It wasn’t long after setting up my astrophotography gear last night that the clouds began to roll in. Seems to be a common occurrence anymore, in fact I can’t remember the last night I was able to set up on a galaxy and image from one horizon to the opposite. Though I was able to capture some data on Messier 101 which I will be posting later.
As I was breaking everything back down I happened to look over my should and noticed a bright star to the south about 20 degrees west of the moon. Wait, or is that a star? Then it clicked, it is this weekend that the moon will mature into a fully illuminated disc as it rendezvous with Jupiter!
I was suddenly distracted from the task of tearing down all that gear and completely focused on capturing some worthwhile shot of moon and Jupiter within a single frame. With an 18mm lens attached to my 7D I was able to capture both, though I am now seriously looking forward to Sunday night when the two celestial objects will be standing side by side in the night sky. It should be quite a sight! More importantly to me is photographing the event.
After taking a couple photos of the moon and Jupiter with a wide angle lens I decided to turn to my 70D which was attached to my 80mm ED APO telescope and already mounted to an equatorial mount, not expecting much. The telescope that I am using is considered a wide field imaging telescope at 380mm with the attached focal reducer and field flattener.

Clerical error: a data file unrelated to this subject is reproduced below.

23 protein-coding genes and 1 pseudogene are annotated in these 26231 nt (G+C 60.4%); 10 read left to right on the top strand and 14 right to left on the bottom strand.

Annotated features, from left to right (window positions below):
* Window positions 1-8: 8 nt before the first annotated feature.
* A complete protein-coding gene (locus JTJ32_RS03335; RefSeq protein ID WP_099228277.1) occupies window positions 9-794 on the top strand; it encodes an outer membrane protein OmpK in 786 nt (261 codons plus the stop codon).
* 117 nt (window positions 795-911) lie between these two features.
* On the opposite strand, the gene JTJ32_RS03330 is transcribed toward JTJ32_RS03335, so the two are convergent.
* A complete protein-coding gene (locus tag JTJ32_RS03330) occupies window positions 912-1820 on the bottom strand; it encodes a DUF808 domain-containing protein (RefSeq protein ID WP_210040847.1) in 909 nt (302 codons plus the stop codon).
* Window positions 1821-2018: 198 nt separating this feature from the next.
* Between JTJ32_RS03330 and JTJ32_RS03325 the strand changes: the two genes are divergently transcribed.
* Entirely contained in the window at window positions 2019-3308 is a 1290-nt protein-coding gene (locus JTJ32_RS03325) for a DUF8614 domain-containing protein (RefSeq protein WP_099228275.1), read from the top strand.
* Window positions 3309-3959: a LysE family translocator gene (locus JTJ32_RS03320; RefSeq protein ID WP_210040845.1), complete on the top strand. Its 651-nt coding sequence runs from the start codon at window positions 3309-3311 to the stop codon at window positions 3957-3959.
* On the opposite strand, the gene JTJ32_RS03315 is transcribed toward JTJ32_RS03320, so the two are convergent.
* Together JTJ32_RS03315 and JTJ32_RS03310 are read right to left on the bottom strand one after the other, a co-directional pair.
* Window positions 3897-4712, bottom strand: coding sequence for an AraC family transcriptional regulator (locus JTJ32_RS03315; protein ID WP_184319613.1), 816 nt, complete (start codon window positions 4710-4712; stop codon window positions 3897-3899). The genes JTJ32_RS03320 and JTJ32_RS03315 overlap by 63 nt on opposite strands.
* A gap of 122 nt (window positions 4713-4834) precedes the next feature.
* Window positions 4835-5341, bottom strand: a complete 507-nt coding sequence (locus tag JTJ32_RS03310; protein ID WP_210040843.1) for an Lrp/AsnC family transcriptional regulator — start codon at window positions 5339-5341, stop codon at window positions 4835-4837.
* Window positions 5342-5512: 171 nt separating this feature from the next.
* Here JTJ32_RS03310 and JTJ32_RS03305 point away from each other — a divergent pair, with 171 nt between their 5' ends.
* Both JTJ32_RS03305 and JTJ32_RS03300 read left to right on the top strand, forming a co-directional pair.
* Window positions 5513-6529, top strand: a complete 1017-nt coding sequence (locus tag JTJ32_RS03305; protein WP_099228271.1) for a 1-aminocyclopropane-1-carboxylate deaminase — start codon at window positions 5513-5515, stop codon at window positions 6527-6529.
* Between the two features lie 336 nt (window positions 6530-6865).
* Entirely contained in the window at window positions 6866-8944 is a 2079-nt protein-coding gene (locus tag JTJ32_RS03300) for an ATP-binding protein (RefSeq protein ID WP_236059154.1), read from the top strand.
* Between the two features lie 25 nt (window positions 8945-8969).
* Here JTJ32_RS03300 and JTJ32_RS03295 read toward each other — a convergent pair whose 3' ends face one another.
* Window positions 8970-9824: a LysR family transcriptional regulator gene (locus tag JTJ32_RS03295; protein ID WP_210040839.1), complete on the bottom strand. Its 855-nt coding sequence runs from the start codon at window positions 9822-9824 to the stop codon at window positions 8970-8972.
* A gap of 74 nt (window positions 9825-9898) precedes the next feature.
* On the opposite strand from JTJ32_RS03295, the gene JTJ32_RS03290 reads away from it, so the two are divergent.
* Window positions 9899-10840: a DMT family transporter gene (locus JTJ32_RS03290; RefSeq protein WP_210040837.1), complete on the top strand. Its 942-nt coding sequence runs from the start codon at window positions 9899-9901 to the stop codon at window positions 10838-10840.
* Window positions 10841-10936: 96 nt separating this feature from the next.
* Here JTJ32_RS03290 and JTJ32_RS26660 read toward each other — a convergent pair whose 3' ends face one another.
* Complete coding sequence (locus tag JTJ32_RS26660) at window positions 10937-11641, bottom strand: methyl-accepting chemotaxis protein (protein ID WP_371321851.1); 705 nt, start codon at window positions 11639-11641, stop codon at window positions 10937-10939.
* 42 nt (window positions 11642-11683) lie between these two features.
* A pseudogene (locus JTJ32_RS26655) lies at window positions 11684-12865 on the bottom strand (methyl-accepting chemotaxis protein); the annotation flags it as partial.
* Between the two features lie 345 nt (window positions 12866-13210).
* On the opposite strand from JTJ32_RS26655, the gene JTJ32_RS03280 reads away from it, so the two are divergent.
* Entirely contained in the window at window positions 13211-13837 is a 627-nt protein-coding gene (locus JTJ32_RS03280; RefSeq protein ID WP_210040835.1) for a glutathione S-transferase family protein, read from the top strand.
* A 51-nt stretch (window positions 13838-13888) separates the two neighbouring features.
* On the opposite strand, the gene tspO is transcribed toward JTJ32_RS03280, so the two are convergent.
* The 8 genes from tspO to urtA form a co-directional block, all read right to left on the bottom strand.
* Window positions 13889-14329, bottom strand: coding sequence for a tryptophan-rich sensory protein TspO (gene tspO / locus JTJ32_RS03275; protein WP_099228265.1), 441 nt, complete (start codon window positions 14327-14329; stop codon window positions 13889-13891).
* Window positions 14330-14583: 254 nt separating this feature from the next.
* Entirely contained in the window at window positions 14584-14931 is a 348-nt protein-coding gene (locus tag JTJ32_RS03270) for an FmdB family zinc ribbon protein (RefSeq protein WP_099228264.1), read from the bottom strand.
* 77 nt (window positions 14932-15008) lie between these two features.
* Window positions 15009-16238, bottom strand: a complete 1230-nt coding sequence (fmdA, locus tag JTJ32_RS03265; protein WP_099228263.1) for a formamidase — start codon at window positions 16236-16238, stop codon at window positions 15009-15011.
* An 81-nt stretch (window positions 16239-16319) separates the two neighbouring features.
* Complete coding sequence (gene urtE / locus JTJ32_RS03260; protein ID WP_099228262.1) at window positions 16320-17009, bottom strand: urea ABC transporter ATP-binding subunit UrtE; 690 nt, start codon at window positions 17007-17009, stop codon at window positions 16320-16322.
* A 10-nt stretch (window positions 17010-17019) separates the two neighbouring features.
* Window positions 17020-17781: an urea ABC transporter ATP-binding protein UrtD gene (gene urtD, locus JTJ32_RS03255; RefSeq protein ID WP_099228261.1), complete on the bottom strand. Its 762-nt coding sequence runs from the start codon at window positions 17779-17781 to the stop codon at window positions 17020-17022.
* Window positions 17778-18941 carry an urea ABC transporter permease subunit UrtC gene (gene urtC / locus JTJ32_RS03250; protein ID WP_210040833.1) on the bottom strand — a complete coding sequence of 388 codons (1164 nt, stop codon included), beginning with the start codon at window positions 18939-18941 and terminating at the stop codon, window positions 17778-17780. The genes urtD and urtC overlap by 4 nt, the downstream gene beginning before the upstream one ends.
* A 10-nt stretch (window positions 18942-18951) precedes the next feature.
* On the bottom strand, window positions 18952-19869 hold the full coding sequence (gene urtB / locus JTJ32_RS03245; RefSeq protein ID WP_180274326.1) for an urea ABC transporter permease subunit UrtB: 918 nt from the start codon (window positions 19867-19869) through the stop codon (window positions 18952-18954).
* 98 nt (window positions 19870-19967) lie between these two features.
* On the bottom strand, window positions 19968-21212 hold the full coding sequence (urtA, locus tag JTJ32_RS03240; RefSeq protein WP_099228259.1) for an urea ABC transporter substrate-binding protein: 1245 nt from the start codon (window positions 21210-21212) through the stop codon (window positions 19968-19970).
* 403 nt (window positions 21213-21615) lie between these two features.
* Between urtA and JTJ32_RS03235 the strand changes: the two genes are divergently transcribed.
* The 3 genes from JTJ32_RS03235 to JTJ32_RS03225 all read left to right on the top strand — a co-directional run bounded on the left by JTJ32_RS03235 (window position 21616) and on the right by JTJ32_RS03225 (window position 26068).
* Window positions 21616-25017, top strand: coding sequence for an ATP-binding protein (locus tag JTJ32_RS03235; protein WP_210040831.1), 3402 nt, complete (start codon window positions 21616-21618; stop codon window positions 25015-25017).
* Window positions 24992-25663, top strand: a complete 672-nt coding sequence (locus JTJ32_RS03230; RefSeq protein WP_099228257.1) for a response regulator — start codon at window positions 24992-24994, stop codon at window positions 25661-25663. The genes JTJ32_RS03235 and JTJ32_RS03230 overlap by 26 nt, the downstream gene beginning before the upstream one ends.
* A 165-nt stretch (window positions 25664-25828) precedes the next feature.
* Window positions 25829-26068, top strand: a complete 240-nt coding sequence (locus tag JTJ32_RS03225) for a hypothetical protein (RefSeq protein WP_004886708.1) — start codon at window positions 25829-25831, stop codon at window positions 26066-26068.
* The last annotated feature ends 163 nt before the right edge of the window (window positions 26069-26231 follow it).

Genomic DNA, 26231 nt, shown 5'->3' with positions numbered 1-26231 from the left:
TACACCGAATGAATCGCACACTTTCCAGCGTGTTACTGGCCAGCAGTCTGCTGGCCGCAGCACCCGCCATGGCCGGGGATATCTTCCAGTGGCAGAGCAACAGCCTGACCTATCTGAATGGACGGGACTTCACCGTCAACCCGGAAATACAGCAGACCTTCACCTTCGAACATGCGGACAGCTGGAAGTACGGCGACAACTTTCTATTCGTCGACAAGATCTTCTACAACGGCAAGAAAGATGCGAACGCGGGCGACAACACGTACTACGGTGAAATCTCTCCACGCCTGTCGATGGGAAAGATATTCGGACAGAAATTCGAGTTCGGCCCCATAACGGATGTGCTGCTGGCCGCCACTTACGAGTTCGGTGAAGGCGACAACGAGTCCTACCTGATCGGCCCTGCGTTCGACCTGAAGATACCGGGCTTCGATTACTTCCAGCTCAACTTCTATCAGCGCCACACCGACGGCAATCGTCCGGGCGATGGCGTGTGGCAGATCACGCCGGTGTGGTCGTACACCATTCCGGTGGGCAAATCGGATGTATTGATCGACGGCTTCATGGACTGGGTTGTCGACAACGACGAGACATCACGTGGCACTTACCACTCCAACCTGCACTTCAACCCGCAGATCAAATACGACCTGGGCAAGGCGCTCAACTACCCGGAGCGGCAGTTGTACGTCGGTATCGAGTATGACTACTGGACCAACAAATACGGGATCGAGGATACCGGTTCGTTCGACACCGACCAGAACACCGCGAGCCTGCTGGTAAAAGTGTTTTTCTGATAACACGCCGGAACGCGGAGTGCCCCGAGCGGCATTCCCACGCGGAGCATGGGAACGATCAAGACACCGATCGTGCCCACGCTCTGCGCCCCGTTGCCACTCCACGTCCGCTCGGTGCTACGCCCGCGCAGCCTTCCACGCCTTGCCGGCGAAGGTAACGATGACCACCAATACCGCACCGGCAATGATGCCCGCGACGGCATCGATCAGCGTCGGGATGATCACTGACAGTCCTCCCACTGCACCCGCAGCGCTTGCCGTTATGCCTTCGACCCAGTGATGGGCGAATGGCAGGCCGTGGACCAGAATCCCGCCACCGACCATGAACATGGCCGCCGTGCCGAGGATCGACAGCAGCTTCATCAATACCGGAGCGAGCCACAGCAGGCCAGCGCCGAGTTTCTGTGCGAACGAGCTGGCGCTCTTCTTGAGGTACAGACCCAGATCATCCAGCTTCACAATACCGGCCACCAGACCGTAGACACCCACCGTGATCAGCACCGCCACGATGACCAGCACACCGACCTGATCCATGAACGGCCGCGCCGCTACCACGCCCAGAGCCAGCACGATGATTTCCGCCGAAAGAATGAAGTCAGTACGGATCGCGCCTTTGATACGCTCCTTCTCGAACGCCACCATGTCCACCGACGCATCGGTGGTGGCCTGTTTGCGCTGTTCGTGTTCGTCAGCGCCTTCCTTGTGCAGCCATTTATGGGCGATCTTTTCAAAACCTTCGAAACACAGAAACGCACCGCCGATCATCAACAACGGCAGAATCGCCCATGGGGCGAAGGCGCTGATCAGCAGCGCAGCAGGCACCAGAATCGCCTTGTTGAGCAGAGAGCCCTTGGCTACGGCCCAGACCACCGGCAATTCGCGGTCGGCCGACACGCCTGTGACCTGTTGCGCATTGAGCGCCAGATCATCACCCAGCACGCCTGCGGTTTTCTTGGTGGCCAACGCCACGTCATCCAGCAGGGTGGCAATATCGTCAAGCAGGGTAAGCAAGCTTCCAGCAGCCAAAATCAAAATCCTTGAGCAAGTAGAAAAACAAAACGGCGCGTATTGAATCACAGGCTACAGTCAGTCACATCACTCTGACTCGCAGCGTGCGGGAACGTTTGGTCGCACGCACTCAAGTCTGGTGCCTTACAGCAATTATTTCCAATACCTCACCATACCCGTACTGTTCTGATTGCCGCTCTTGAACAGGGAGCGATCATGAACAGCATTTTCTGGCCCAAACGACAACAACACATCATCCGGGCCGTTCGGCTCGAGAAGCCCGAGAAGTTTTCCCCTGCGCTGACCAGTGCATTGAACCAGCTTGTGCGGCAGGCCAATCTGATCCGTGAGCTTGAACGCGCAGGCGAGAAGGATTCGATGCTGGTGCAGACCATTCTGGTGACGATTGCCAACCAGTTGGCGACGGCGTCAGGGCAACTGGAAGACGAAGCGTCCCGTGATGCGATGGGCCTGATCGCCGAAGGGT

To my surprise I was able to capture Jupiter with 4 of it’s moon in close to an aligned formation. I had really not expected that, not with this set up anyway.
Needless to say astro imaging and photographic equipment is very, very expensive, so I’m really limited to this one high end ED APO and a one other vintage type mirror lens at 800mm. Although old it takes beautiful images under the right circumstances and I do believe this transition of Jupiter is one of those circumstances. So you can bet I will be out tonight, as well as Sunday night focusing up both a wide field lens on a Canon 7D and this ancient telescopic lens on a 70D!
This will be a first for me, intentionally going out after Jupiter with a telescope. Ive always been more interested in photographic nebula and galaxies up until now.
Anyway, stay tuned, I will try to post more images of Jupiter and the full moon, separately and together within the next couple days.
Keep your eyes to the sky! Jer